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Thursday, 8 June, 2000, 10:00 GMT 11:00 UK
'Invisible' web code infringes trademark
Road haulage rivals went to court over trademark tags
By BBC News Online internet reporter
Mark Ward

A trademark is a trademark even if only a computer can read it, according to a UK high court ruling.

Last month Road Tech, a road haulage software company, clashed in court with its rival Mandata over the use of its trademarks in the meta-tags of Mandata's website.

Meta-tags provide a succinct description of the contents of a webpage and are usually invisible to humans browsing web pages.

However many of the webpage reading programs used by search engines consult meta-tags to find out about that site. The keywords in the meta-tags are used to index the page.

Trademark traffic

Road Tech went to court when it found that Mandata was using its Roadrunner trademark in their meta-tags.

Hertfordshire-based Road Tech claimed Mandata was using the trademark to attract potential customers away from its own website.

Playboy lost a meta-tag lawsuit in December 1999
Now the High Court has ruled that Mandata did infringe copyright by using the trademarks.

It has been told to pay damages to Road Tech and the legal costs of both sides. The total bill is expected to be 80,000.

Derek Beevor, managing director of Road Tech said he hoped the ruling would clarify the legal position on the use of trademarks in meta-tags.

"We think there is a lot of this going on but it has never been tested in law in the UK before now," he said.

A spokesman for Mandata said the company had no comment to make.

Playboy problem

The High Court decision is the first ruling on meta-tags in the UK but in the US Playboy lost a similar case against former Playmate Terri Welles.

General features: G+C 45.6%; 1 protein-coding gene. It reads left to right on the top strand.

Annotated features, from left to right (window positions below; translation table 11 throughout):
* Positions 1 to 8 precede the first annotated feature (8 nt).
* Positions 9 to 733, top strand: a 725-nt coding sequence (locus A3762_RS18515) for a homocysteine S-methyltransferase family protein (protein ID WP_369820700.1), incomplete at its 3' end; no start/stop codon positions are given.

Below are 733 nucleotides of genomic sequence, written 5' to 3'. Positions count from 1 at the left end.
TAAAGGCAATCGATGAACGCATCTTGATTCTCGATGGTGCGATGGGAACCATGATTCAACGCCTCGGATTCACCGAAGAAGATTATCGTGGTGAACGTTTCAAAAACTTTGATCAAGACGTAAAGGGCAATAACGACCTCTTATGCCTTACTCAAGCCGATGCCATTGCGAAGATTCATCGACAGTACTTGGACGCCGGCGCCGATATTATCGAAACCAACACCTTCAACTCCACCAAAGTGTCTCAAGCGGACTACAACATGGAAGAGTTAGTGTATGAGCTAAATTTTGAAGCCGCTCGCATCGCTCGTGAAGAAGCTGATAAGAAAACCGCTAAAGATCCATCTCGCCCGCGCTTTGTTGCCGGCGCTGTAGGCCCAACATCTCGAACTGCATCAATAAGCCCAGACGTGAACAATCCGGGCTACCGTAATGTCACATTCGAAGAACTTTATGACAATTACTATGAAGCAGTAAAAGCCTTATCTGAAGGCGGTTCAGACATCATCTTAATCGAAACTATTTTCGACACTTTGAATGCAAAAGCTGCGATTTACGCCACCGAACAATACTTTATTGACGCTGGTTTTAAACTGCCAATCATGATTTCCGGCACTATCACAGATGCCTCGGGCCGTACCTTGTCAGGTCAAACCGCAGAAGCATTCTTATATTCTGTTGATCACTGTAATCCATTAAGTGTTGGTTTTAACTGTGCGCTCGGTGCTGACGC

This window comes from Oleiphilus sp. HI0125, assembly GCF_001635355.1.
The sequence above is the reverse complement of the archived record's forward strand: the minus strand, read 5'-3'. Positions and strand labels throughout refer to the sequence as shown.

She used the Playboy name in the meta-tags for her website and the court ruled that as she had appeared in the magazine in the early 1980s she had a right to use the name.

Many websites cram as many words as possible into meta-tags to ensure they are ranked as highly relevant on search engines.

But surfers can see meta-tags if they want to. Users of Internet Explorer should look under the "View" menu and click "source." Netscape users should look also look on the "View" menu, but under "Page Source."

Some search sites, such as AltaVista, Excite and Lycos, have got wise to these tricks and don't boost ratings on the basis of meta-tag information.

But putting keywords in meta-tags is just one of the tricks that websites can use to boost their rankings on search sites.

Some websites hide keywords on the front page of their websites by making them the same colour as the background page.

Some of the automatic reading programs read the front page of a website rather than its meta-tags.

Other search engines such as Inktomi and Google rate the relevance of a website on the number of other sites on that subject that connect to it.

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